In an opinion issued in a case previously discussed on this blog, a federal district court has found that a California loan company violated federal law by issuing high-interest loans through a separate company based on tribal lands.  The company made the loans to consumers in states where the usury law would ordinarily bar the loan’s high interest rate, or the state required a lending license.

The CFPB brought this action against the corporation CashCall, and on August 31 the U.S. District Court granted the CFPB’s motion for summary judgment, and denied CashCall’s motion.  CFPB v. CashCall Inc. et al., No. 2:15-cv-07522 (C.D. Cal. Aug. 31, 2016).  The CFPB’s argument, adopted by the court, was that although the loans were made and originated by the company Western Sky Financial, a company licensed to do business by the Cheyenne River Sioux Tribe, CashCall was the “true lender”.

The court relied on evidence that CashCall purchased every loan made by Western Sky, before any payments were made or collected on the loan, and CashCall guaranteed a monthly minimum payment to Western Sky.  CashCall also helped Western Sky develop the underwriting criteria for the loans and borrowers made all payments to CashCall.  Accordingly, the court found that CashCall bore all the economic risk and reaped the benefits of the loans.

The Western Sky loans contained a choice of law provision, stating that the loans were governed by the laws of the Cheyenne River Sioux Tribe.  The loans charged interest rates over 80%, well above state usury limits in the sixteen states named in the CFPB’s action. Because of this the CFPB alleged that these loans were invalid, and that by collecting on these loans CashCall violated the Consumer Financial Protection Act by engaging in unfair, deceptive and abusive acts and practices.  The court agreed with the CFPB, applying choice of law principles to find that despite the provision in the loan documents selecting tribal law as the governing law, the states where the consumers made the loans had a greater interest in the application of their laws than the Cheyenne River Sioux Tribe.  The court also found that the company’s CEO, founder and sole owner was personally liable under the Consumer Financial Protection Act for participating directly in the deceptive acts, and being recklessly indifferent to the wrongdoing.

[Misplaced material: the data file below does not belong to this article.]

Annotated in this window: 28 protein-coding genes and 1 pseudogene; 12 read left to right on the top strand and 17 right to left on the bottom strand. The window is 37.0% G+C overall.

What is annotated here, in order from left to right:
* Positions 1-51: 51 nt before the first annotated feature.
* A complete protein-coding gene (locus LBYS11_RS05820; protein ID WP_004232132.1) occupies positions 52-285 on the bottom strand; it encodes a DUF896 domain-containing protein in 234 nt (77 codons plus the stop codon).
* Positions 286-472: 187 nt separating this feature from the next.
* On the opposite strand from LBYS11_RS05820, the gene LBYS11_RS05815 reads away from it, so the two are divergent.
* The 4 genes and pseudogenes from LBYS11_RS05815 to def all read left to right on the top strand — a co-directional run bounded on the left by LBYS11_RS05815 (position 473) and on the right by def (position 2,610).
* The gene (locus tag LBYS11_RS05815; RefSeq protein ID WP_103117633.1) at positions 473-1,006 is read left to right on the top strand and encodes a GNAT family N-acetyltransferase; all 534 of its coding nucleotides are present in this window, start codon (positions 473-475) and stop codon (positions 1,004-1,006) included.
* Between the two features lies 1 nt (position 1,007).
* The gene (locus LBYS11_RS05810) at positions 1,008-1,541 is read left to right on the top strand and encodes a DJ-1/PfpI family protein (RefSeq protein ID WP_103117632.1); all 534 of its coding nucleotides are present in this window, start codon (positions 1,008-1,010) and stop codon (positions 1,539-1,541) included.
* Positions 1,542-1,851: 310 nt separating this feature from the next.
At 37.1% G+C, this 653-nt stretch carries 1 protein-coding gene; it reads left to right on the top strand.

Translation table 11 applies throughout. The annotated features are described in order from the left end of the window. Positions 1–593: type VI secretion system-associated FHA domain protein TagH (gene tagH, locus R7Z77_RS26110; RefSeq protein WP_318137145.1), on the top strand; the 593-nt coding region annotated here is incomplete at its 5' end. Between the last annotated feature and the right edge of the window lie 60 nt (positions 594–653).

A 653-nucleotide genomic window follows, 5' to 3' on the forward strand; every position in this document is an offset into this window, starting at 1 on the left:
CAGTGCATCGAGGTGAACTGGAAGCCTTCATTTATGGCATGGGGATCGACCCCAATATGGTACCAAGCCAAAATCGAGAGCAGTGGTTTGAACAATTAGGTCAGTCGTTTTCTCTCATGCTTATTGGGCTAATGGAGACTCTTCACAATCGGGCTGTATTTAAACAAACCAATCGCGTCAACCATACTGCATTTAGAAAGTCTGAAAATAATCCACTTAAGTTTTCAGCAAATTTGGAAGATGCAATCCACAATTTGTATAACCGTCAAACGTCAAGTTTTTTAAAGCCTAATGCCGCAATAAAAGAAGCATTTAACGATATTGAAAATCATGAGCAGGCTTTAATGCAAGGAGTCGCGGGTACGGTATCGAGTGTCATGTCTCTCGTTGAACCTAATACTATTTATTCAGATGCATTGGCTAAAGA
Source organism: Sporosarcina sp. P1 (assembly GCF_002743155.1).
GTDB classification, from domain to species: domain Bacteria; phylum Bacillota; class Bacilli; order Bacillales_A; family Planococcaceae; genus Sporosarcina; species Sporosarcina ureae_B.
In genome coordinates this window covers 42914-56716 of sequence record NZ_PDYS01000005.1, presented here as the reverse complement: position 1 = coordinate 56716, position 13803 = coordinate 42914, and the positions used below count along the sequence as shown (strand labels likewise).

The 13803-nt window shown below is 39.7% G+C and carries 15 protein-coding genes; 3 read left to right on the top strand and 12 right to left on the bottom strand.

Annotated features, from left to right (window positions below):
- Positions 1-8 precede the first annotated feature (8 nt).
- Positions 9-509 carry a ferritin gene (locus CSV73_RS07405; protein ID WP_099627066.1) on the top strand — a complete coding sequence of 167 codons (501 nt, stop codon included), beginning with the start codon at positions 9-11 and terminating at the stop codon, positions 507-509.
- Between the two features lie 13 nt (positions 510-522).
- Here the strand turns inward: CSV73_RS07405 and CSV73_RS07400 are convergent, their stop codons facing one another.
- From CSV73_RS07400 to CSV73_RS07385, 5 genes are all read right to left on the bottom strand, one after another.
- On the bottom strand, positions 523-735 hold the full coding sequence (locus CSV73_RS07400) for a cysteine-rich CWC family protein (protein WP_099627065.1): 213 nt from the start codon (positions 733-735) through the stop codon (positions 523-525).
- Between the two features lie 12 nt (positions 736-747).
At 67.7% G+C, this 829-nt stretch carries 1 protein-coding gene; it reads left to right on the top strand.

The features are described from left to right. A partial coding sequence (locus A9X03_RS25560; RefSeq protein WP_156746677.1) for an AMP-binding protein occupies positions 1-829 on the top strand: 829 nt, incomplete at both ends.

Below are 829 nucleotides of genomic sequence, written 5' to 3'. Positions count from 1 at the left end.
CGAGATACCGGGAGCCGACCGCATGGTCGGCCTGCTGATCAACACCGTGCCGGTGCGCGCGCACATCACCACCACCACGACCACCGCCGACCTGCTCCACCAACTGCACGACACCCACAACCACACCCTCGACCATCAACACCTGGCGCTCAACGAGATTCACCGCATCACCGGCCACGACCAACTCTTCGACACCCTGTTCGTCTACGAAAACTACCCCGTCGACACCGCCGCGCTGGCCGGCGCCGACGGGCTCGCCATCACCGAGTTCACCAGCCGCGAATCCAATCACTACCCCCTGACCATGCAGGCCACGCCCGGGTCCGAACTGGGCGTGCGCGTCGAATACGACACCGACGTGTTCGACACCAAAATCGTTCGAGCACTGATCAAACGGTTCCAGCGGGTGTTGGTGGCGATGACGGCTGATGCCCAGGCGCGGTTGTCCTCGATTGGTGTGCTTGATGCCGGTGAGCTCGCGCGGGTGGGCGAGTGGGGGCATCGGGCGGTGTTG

With this ruling, the U.S. District Court for the Central District of California has confirmed the CFPB’s expansive definition of unfair, deceptive and abusive acts and practices and, by doing so, the broad scope of the CFPB’s jurisdiction to investigate and regulate.